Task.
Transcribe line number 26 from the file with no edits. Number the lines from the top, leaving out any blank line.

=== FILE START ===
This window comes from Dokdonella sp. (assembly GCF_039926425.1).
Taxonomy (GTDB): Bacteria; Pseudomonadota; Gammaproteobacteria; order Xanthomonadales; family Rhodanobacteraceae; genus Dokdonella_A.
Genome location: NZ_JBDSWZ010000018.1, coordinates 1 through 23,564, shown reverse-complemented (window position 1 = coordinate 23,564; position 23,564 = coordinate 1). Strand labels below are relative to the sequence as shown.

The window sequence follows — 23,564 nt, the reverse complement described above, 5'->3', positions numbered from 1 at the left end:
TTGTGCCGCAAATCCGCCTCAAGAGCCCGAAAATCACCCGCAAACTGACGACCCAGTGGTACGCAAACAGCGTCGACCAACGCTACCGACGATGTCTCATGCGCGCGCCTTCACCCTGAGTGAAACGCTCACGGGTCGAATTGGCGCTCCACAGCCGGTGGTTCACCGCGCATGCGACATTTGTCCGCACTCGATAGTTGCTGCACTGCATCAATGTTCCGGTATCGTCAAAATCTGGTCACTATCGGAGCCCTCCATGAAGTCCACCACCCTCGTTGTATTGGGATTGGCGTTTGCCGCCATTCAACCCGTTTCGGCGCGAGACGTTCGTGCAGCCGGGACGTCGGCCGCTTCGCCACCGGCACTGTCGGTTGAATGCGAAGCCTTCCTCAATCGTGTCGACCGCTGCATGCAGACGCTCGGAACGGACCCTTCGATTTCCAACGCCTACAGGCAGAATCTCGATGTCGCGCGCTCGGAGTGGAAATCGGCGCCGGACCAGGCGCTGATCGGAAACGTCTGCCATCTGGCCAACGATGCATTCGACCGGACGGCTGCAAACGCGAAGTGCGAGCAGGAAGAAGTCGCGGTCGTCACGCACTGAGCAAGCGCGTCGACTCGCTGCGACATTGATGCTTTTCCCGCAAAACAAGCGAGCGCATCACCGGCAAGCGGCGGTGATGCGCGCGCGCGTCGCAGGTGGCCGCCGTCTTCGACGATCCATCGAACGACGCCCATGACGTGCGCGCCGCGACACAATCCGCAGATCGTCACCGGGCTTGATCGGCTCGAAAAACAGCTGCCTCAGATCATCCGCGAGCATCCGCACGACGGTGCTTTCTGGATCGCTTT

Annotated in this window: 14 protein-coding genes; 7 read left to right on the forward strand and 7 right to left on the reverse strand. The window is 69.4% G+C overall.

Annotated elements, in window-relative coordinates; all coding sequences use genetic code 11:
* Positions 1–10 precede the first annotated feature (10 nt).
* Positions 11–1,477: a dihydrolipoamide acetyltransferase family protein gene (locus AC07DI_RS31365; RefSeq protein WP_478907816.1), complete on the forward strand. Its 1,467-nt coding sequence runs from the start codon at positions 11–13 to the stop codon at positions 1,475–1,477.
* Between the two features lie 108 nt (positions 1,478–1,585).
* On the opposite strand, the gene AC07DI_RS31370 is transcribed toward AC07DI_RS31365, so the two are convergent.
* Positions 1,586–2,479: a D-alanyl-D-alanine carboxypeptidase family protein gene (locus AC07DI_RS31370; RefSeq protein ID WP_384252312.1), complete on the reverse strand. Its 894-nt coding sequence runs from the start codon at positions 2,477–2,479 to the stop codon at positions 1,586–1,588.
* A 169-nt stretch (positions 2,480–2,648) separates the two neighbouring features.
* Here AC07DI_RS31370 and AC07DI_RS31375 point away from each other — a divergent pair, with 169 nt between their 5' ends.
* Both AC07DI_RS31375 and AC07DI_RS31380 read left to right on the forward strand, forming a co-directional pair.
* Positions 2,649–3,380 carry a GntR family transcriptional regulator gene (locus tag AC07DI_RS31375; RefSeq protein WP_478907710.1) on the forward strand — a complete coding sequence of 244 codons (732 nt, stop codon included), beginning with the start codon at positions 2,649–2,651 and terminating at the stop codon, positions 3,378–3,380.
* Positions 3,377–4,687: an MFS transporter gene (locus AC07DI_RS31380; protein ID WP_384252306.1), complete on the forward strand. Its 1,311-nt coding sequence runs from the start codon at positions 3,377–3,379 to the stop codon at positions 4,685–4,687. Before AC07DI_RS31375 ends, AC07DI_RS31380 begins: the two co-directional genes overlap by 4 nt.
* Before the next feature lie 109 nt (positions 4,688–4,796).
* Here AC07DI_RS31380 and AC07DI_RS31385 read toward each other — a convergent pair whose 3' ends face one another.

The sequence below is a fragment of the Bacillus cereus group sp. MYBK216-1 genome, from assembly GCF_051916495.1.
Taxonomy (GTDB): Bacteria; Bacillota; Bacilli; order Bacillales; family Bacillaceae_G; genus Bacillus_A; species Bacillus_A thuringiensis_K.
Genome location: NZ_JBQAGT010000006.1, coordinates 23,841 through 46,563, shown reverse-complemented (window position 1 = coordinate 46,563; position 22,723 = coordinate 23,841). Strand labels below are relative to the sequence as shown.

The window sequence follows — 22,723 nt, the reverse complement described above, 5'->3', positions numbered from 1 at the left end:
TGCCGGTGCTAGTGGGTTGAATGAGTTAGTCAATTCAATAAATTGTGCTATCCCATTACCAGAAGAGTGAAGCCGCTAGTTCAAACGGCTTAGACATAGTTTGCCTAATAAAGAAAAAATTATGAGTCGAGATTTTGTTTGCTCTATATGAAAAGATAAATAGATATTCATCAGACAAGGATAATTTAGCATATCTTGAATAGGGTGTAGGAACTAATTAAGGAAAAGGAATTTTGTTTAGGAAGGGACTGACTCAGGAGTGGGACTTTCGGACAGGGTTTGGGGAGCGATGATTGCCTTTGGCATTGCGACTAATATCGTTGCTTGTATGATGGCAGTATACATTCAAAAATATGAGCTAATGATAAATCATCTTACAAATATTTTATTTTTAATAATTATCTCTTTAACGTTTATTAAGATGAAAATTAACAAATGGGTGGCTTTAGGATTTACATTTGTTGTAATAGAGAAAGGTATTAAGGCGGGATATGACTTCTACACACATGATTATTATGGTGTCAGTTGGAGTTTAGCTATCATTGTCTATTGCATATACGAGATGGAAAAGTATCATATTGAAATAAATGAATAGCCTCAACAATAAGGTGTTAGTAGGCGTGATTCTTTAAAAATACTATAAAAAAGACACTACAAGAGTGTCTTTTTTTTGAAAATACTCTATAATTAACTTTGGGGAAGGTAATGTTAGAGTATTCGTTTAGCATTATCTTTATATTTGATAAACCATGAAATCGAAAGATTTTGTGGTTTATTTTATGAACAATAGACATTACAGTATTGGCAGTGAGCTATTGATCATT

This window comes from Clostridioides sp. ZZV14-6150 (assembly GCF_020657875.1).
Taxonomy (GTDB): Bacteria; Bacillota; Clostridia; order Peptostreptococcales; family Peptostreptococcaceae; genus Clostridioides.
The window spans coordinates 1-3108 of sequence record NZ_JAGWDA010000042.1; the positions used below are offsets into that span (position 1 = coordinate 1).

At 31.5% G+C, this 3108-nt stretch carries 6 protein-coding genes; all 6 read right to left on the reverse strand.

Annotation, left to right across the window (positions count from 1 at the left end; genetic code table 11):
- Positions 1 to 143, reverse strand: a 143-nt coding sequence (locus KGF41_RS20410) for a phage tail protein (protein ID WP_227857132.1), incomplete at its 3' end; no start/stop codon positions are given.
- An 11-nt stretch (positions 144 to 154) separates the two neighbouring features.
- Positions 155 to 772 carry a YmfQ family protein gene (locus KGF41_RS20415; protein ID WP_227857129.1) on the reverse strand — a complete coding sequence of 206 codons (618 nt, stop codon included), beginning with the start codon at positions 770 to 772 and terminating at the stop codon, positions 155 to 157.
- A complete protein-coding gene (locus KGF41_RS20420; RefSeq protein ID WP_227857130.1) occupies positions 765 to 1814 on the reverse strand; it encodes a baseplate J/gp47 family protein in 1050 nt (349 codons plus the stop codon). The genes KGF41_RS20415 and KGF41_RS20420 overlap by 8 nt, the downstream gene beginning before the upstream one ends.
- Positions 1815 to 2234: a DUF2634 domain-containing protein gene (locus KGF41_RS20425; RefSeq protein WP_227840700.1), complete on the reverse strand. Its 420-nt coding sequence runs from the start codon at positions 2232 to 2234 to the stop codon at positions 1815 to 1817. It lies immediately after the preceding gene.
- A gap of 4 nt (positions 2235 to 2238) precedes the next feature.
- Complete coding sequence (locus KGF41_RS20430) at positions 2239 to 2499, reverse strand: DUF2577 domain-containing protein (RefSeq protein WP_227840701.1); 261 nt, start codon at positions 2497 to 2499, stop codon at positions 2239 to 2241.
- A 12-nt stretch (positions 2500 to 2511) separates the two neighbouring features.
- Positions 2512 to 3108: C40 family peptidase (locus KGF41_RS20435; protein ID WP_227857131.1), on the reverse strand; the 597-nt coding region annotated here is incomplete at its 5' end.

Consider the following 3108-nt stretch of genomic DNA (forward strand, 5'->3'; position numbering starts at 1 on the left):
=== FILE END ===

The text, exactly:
Taxonomy (GTDB): Bacteria; Bacillota; Clostridia; order Peptostreptococcales; family Peptostreptococcaceae; genus Clostridioides.